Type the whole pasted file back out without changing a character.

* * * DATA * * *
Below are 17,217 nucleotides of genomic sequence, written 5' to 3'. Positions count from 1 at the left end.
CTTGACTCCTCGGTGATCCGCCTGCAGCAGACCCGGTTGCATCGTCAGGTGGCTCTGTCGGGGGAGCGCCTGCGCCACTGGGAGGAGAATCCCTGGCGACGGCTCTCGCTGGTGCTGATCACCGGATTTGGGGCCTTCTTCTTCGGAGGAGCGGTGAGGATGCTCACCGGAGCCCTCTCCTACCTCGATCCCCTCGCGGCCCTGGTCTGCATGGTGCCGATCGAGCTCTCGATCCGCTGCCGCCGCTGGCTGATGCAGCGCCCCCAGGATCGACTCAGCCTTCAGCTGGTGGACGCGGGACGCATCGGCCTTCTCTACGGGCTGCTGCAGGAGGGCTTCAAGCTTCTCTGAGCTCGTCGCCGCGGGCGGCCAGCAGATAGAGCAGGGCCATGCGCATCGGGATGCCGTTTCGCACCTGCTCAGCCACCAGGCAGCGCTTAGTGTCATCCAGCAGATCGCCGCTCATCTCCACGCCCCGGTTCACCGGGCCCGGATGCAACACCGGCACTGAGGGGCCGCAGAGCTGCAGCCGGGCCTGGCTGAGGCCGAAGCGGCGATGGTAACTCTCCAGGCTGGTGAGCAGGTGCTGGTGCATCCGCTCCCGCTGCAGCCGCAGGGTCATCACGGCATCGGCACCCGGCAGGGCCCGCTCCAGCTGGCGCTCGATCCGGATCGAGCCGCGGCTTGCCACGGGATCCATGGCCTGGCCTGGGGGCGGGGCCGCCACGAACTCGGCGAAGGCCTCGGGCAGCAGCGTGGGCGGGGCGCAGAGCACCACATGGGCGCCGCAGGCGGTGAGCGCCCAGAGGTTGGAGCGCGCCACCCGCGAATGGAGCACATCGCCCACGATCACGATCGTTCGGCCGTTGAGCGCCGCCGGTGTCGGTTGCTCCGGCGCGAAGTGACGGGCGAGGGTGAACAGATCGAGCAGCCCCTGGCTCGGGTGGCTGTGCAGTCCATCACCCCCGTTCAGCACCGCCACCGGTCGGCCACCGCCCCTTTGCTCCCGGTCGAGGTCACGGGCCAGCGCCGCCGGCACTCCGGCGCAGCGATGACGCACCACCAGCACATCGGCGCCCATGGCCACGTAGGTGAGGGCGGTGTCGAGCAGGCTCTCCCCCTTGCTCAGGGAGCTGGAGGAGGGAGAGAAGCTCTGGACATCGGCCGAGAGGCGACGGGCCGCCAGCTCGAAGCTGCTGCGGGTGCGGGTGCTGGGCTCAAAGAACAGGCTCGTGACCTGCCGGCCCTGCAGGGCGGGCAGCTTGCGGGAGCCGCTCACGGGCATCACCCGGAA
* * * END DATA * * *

Below are 17,217 nucleotides of genomic sequence, written 5' to 3'. Positions count from 1 at the left end.
CTTGACTCCTCGGTGATCCGCCTGCAGCAGACCCGGTTGCATCGTCAGGTGGCTCTGTCGGGGGAGCGCCTGCGCCACTGGGAGGAGAATCCCTGGCGACGGCTCTCGCTGGTGCTGATCACCGGATTTGGGGCCTTCTTCTTCGGAGGAGCGGTGAGGATGCTCACCGGAGCCCTCTCCTACCTCGATCCCCTCGCGGCCCTGGTCTGCATGGTGCCGATCGAGCTCTCGATCCGCTGCCGCCGCTGGCTGATGCAGCGCCCCCAGGATCGACTCAGCCTTCAGCTGGTGGACGCGGGACGCATCGGCCTTCTCTACGGGCTGCTGCAGGAGGGCTTCAAGCTTCTCTGAGCTCGTCGCCGCGGGCGGCCAGCAGATAGAGCAGGGCCATGCGCATCGGGATGCCGTTTCGCACCTGCTCAGCCACCAGGCAGCGCTTAGTGTCATCCAGCAGATCGCCGCTCATCTCCACGCCCCGGTTCACCGGGCCCGGATGCAACACCGGCACTGAGGGGCCGCAGAGCTGCAGCCGGGCCTGGCTGAGGCCGAAGCGGCGATGGTAACTCTCCAGGCTGGTGAGCAGGTGCTGGTGCATCCGCTCCCGCTGCAGCCGCAGGGTCATCACGGCATCGGCACCCGGCAGGGCCCGCTCCAGCTGGCGCTCGATCCGGATCGAGCCGCGGCTTGCCACGGGATCCATGGCCTGGCCTGGGGGCGGGGCCGCCACGAACTCGGCGAAGGCCTCGGGCAGCAGCGTGGGCGGGGCGCAGAGCACCACATGGGCGCCGCAGGCGGTGAGCGCCCAGAGGTTGGAGCGCGCCACCCGCGAATGGAGCACATCGCCCACGATCACGATCGTTCGGCCGTTGAGCGCCGCCGGTGTCGGTTGCTCCGGCGCGAAGTGACGGGCGAGGGTGAACAGATCGAGCAGCCCCTGGCTCGGGTGGCTGTGCAGTCCATCACCCCCGTTCAGCACCGCCACCGGTCGGCCACCGCCCCTTTGCTCCCGGTCGAGGTCACGGGCCAGCGCCGCCGGCACTCCGGCGCAGCGATGACGCACCACCAGCACATCGGCGCCCATGGCCACGTAGGTGAGGGCGGTGTCGAGCAGGCTCTCCCCCTTGCTCAGGGAGCTGGAGGAGGGAGAGAAGCTCTGGACATCGGCCGAGAGGCGACGGGCCGCCAGCTCGAAGCTGCTGCGGGTGCGGGTGCTGGGCTCAAAGAACAGGCTCGTGACCTGCCGGCCCTGCAGGGCGGGCAGCTTGCGGGAGCCGCTCACGGGCATCACCCGGAA